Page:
I’ve been a Godzilla fan for years, despite most of them being cartoonish at best and simply awful at worst. But not this time. This Godzilla does everything as it should. The natural disaster metaphors are clear. The danger-of-nuclear-power legacy is evident. And they found a way of making Godzilla the “good guy” without dumbing him down. The human perspective worked great, creating that confusing sense of breath-holding terror alongside humbling awe. Everything looked great too, with awesome visuals throughout (though at times at the expensive of logic). And of course, the final giant monster smackdown is almost overwhelmingly entertaining. Godzilla is finally worthy of his King of Monsters title again.
It’s rare that a series gets wrapped up as neatly as this one managed, and Breaking Bad more or less ended exactly as one could expect. I felt the events of the previous season were more entertaining, mostly because season 5 had no real antagonist, especially not one that could match Gus. Still, there were some great scenes (train heist!) and some interesting developments. The body count got a little unnecessary but a few were handled quite well (finally using the ricin!)
Now I understand the hype. This season had all the suspense and intensity I’d been waiting for. Cranston and Paul were both at their absolute best. Saul and Mike also have their fair share of entertaining moments. After Season 3‘s fantastic finale, it starts frantic and proceeds to showdown after showdown culminating in an even better final episode.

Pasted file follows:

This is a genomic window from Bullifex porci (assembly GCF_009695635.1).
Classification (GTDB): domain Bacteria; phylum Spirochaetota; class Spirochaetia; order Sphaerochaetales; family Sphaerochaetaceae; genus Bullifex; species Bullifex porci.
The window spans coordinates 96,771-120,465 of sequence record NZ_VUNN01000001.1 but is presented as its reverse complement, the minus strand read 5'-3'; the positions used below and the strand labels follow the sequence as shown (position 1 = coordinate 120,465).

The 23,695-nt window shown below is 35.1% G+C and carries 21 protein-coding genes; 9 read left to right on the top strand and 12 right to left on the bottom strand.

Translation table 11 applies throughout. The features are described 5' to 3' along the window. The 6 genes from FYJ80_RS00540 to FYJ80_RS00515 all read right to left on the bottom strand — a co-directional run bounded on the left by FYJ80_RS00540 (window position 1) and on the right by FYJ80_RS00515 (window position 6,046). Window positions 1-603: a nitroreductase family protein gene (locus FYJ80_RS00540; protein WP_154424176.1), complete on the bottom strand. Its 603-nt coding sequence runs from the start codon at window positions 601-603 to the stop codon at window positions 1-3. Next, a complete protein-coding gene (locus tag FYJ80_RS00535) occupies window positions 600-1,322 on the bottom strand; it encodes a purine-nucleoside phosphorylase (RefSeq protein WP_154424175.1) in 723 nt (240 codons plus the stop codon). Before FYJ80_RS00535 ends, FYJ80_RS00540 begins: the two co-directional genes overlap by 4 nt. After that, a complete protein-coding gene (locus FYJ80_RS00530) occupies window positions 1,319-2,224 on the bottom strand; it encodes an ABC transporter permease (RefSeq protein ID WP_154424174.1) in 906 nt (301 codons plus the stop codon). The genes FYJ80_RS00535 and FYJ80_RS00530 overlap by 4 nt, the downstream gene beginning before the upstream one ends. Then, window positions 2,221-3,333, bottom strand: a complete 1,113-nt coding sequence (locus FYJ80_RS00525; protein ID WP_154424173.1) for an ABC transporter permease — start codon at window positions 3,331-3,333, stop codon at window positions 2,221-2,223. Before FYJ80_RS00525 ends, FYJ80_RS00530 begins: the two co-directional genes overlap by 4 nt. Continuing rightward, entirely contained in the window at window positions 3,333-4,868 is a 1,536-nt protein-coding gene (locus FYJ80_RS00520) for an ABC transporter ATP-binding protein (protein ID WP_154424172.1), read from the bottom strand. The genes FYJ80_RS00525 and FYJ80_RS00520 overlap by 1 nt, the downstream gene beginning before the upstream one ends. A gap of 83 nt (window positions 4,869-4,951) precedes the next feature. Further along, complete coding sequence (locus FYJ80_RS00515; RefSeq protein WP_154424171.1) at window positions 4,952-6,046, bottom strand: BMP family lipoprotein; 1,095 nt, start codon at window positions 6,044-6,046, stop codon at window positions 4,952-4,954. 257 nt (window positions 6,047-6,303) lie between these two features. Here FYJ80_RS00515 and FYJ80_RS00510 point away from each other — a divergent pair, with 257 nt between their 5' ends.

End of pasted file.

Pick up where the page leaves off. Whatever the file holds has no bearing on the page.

Here we go. Breaking Bad finally figured itself out. The quirky camera work and general oddness has properly gelled now, and Bryan Cranston and Aaron Paul both highlight everything quite well. We get some great moments of suspense too, especially in the final episode. Even Hank and Skyler get some fairly interesting arcs. It took a while, but now the show’s accolades seem warranted.
They certainly fixed several problems from season 1. The engaging episodes outweighed the lack-luster ones and there were tons of entertaining moments. But Skyler began her decent into hyper-annoying and most of the other minor characters are still fairly boring. Cranston’s prowess started to really shine though, and I enjoyed the finale. It gets a “most improved” trophy for this season, which is better than the participation ribbon it got for it’s first season.
At first it wanted to be quirky, but didn’t quite commit to that. Then it wanted to be tense, but wasn’t sure about that either. Then it thought about being bold or daring, but decided to stick with familiar territory. Overall, the whole season had 3 entertaining moments and two of them were in the first two episodes and the third was ruined by poor editing decisions. I can see how this show could improve and catch up to the hype surrounding it, but I’m not sure how it caught on so well after this mediocre inaugural season.